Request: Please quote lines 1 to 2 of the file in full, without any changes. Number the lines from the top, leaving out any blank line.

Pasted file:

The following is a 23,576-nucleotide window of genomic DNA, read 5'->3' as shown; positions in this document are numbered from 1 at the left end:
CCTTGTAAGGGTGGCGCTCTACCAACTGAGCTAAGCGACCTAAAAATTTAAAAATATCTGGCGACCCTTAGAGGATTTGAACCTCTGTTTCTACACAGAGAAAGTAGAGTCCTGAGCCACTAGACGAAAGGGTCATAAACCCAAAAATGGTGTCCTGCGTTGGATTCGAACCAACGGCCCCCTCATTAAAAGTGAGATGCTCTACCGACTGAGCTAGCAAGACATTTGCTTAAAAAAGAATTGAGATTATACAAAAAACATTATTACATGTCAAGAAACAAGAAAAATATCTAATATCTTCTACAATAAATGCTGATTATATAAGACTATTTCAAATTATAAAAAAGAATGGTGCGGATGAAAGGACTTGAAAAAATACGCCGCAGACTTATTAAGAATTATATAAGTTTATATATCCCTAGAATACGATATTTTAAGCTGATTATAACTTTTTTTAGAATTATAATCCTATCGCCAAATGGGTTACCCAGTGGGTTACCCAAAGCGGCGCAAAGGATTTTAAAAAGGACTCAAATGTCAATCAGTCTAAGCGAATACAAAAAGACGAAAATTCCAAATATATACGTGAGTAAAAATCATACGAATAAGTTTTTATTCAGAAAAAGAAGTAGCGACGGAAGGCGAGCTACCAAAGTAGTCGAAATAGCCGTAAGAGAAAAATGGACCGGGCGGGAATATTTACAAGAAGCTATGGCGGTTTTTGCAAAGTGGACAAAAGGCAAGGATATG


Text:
The following is a 23,576-nucleotide window of genomic DNA, read 5'->3' as shown; positions in this document are numbered from 1 at the left end:
CCTTGTAAGGGTGGCGCTCTACCAACTGAGCTAAGCGACCTAAAAATTTAAAAATATCTGGCGACCCTTAGAGGATTTGAACCTCTGTTTCTACACAGAGAAAGTAGAGTCCTGAGCCACTAGACGAAAGGGTCATAAACCCAAAAATGGTGTCCTGCGTTGGATTCGAACCAACGGCCCCCTCATTAAAAGTGAGATGCTCTACCGACTGAGCTAGCAAGACATTTGCTTAAAAAAGAATTGAGATTATACAAAAAACATTATTACATGTCAAGAAACAAGAAAAATATCTAATATCTTCTACAATAAATGCTGATTATATAAGACTATTTCAAATTATAAAAAAGAATGGTGCGGATGAAAGGACTTGAAAAAATACGCCGCAGACTTATTAAGAATTATATAAGTTTATATATCCCTAGAATACGATATTTTAAGCTGATTATAACTTTTTTTAGAATTATAATCCTATCGCCAAATGGGTTACCCAGTGGGTTACCCAAAGCGGCGCAAAGGATTTTAAAAAGGACTCAAATGTCAATCAGTCTAAGCGAATACAAAAAGACGAAAATTCCAAATATATACGTGAGTAAAAATCATACGAATAAGTTTTTATTCAGAAAAAGAAGTAGCGACGGAAGGCGAGCTACCAAAGTAGTCGAAATAGCCGTAAGAGAAAAATGGACCGGGCGGGAATATTTACAAGAAGCTATGGCGGTTTTTGCAAAGTGGACAAAAGGCAAGGATATG